Hamlet, an opera by Ambroise Thomas, words by Barbier and Carré, was produced at the Académie in Paris, March 9, 1868; in London in Italian, as Amleto, at Covent Garden, June 19, 1869, with Nilsson and Santley in the principal rôles. Next to Christine Nilsson, the original Ophelia of the lyric stage, Albani has been considered the best representative of the character. The opera has never been popular either in England or America. The composer, however, stipulated that Mr. Gye should retain the exclusive English right on condition of presenting it at Covent Garden every season; and for several years it was performed once each season. The play-scene in the opera terminates with a drinking song and chorus for Hamlet and the courtiers. It has been said (Edwards' "Lyrical Drama") that it should have been called Ophelia, as she is the principal person both in musical and dramatic point of view, and the best scene in the opera is not in the play at all. There is a tinge of Scandinavian national color to the music, by reproducing the character of the Swedish melodies in both the heroine's grand scenas and of employing here and there actual passages of Swedish origin. Nilsson was an admirable representative of the heroine.
Amleto, an opera by Zeno and Gasparini, was brought out in 1711. Dr. Burney says it was written for Venice, but was produced at the Queen's Theatre in London, and the overture at the Queen's Theatre in London, and the overture had four movements ending with a jig.
The following synopsis was originally published in The Story of a Hundred Operas. Felix Mendelsohn. Chicago: Felix Mendelsohn, 1913.
Opera in Five Acts
Music by Ambroise Thomas
Libretto by Barbier and Carre from Shakespeare's "Hamlet"
First Production: Paris, 1868
HAMLET, Prince of Denmark -- Baritone
CLAUDIUS, King of Denmark -- Basso
POLONIUS, Chancellor -- Basso
LAERTES, Polonius' son -- Tenor
GHOST OF HAMLET'S FATHER -- Basso
GERTRUDE, Hamlet's mother -- Mezzo-Soprano
OPHELIA, daughter of Polonius -- Soprano
PLACE -- ELSINORE IN DENMARK
ACT 1. Hall in the Palace. The Queen is holding a court reception and is worried because her son Hamlet absents himself. As in the tragedy of Shakespeare, the young prince does not know that his father was murdered, but he is angry at his mother for having married his uncle so soon after his father's death. Ophelia appears and wonders if Hamlet has ceased to love her, for she has heard that he is going to leave the kingdom. The Prince tells her never to doubt his love. "Celestial maiden, 'tis not thee I chide." The principals next appear on a rampart of the castle. It is night and Hamlet's friends tell him of the appearance of the ghost of his father, the late King. Hamlet awaits his father's spirit, which appears at the appointed hour. The spectre speaks. "I am thy father's ghost doomed for a certain time to walk at night." It tells of the murder by the present King and urges Hamlet to avenge the crime, leaving his mother's punishment to Heaven.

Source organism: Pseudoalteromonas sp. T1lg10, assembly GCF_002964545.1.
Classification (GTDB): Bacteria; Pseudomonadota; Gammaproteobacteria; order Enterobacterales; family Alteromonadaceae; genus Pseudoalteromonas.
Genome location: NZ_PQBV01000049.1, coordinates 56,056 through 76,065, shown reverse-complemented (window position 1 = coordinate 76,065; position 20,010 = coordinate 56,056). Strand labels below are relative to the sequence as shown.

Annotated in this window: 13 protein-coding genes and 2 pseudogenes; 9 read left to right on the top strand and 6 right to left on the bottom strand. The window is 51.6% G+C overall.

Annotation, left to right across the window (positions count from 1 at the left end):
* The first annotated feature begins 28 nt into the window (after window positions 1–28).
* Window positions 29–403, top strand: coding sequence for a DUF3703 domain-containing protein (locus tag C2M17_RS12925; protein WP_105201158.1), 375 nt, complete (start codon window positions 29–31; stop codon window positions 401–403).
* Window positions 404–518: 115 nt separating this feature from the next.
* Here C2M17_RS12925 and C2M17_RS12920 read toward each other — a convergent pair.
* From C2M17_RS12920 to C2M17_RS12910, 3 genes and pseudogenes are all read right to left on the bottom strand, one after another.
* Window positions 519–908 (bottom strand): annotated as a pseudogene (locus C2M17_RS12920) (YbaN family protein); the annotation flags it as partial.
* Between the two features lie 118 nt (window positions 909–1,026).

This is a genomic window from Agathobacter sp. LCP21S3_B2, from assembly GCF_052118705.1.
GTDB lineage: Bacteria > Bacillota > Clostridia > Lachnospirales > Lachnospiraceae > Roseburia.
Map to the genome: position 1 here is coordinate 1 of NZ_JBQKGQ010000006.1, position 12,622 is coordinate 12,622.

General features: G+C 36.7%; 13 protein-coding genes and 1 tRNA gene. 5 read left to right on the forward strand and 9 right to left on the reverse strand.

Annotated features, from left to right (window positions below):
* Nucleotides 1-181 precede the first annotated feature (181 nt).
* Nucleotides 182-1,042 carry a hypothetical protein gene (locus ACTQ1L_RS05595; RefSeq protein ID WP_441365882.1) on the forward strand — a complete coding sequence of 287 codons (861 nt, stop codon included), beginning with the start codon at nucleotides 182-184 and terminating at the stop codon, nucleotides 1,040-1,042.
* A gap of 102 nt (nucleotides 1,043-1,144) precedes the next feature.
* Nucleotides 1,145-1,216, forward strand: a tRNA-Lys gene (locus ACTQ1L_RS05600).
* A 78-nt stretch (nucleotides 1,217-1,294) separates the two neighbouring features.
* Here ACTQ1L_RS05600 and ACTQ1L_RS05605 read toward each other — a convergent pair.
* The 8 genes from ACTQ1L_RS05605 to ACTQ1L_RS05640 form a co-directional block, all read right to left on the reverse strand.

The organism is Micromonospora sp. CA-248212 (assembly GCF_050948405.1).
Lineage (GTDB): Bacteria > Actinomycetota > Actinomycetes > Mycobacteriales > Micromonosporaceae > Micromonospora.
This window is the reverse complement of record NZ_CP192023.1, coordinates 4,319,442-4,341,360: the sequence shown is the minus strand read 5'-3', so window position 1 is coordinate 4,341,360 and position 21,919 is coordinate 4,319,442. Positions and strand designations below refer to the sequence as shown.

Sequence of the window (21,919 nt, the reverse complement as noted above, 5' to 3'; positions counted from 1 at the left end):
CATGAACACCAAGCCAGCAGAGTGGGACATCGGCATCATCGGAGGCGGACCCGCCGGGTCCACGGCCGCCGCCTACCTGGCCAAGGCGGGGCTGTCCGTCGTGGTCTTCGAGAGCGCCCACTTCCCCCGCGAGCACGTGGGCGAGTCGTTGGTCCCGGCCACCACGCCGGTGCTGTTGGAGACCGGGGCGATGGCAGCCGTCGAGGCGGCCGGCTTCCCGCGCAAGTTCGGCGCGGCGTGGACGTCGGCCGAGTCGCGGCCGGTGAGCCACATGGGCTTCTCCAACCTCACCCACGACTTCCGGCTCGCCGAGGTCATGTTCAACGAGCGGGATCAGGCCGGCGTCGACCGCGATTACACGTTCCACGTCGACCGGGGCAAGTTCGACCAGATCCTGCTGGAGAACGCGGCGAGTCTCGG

ACT 2. Garden of the Palace. Hamlet, distressed by Ophelia's despair, feigns melancholia. The Prince, hopeful of entrapping the King into a confession of crime, wishes to employ the strolling players to present a play. The King and Queen gladly assent, hoping that this will cheer Hamlet. The Prince explains to the players the plot he wants presented--a duplicate of the murder of his father. He cheers them with wine. "Wine, this gloom dispel." Scene two takes place in a hall arranged for the play. The actors, well instructed by the Prince, reenact the murder of Hamlet's father. The King, terrified by what he beholds, cannot conceal his dismay. Hamlet, in a frenzy, now denounces him as the murderer of the noble King. But the court thinks that his accusations are the ravings of a man who is losing his reason.
ACT 3. The Queen's Apartments. The famous soliloquy: "To be or not to be, that is the question." The Queen and Ophelia appear and bid him cease his strange musings. He tells Ophelia she should be in a convent and accuses his mother of being an accomplice in the murder. But his father's ghost, suddenly appearing to Hamlet alone, bids him spare his mother.
ACT 4. Near a lake. Ophelia, deserted by Hamlet, has lost her reason. In this, the Mad Scene, she toys with a garland of flowers. She imitates the lark and sings a wild melody that is broken by laughter and weeping. At the end she hurls herself into the lake and floats down to her death with the flowers.
ACT 5. The Churchyard. Here Hamlet comes to see Ophelia buried. He muses on her grave. "As a lovely flower." The funeral procession arrives. Again his father's ghost appears to Hamlet. Desperate now, he attacks and kills the King. The people, now convinced of the dying King's guilt, proclaim that Hamlet shall be King. In the ending, of course, the opera differs materially from the drama in which Hamlet also dies.
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